Like any group of animals on earth, parrots face a matrix of threats, mostly as a result of humans. They are hunted for food and feathers, eliminated as pests, killed by introduced predators and disease, captured for the pet trade, or pushed out as their habitat is destroyed or degraded. Most species face a combination of these pressures. Some are declining before their fate can be classified. The following stories illustrate the pressures facing parrots in the wild.

The Echo Parakeet
The Echo Parakeet (Psittacula eques) was the first project funded by the World Parrot Trust and an effort we support to this day. This spunky emerald beauty is the last of a group of island dwelling parrots in the Western Indian Ocean. It is found only on the island of Mauritius, former home of the infamous Dodo – one of perhaps 17 species to have disappeared from this island. For the Echo, a population of 600-800 in the late 1700’s was severely impacted by rapid and nearly complete destruction of habitat. The small amount of native forest remaining was further degraded by fast growing introduced plants that limited feeding and nesting options. Compounding the problem were introduced nest predators and competitors like rats and macaques, nest flies and fungus, and an occasional cyclone. Only 8- 12 Echos held on by 1986. Only 2-3 females were known to exist in this vulnerable population.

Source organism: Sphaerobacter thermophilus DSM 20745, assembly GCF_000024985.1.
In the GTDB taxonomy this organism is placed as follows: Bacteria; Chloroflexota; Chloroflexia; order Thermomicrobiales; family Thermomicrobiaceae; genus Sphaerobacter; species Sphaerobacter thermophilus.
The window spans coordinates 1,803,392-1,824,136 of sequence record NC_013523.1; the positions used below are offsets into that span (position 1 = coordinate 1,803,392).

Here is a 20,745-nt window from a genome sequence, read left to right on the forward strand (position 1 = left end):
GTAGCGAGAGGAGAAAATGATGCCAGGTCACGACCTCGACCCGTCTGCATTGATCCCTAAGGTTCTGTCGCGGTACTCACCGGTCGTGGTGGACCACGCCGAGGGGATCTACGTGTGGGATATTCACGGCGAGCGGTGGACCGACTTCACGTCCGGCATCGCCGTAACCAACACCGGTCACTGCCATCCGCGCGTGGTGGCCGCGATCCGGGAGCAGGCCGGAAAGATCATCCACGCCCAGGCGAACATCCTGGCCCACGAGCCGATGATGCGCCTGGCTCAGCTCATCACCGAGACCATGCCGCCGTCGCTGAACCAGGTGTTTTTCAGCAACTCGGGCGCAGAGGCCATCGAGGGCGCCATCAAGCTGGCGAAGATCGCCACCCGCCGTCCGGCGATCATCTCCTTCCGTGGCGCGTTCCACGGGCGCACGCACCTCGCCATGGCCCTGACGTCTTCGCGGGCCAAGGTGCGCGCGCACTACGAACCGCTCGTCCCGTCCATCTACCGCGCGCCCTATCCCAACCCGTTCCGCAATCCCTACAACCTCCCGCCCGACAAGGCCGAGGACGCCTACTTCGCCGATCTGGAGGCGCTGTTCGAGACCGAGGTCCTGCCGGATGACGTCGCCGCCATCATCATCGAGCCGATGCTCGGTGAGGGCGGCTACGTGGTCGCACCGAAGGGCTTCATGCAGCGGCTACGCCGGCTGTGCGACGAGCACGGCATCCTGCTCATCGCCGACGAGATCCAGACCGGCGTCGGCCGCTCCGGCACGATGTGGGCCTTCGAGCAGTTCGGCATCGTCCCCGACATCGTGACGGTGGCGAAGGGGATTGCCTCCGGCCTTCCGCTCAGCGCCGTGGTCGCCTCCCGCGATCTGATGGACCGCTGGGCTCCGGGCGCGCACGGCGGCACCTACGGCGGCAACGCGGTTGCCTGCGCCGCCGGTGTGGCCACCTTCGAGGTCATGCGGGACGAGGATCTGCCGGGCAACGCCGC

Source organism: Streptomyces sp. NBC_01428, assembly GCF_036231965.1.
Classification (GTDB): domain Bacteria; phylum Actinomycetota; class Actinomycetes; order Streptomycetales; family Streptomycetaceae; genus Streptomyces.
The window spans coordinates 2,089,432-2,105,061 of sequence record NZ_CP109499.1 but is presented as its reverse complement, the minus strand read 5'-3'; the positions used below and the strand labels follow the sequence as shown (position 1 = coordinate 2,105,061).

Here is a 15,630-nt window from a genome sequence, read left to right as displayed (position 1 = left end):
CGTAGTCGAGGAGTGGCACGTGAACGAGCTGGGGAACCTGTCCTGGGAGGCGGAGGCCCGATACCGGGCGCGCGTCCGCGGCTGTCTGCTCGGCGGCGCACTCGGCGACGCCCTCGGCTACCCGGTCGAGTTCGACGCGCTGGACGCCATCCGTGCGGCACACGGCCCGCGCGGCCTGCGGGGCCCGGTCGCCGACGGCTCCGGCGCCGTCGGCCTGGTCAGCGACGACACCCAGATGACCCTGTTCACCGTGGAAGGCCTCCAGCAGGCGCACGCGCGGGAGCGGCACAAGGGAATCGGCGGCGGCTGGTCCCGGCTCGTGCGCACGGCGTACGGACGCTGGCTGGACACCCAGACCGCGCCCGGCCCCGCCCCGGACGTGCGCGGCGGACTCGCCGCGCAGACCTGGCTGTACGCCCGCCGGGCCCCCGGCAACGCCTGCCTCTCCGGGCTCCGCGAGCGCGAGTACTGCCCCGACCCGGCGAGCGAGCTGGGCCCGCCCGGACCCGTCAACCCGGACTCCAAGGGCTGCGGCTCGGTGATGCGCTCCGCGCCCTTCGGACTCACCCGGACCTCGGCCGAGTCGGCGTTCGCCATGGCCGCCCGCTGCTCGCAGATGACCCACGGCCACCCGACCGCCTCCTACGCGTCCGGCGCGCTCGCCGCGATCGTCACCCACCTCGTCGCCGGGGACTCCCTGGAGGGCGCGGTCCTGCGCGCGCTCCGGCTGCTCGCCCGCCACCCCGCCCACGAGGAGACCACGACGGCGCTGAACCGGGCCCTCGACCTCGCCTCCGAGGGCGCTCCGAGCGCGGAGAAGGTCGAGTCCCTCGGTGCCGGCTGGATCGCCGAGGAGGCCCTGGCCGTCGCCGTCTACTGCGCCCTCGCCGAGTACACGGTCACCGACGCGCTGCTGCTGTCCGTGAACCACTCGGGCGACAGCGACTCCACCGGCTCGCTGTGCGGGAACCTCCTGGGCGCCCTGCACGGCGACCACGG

The Hyacinth Macaw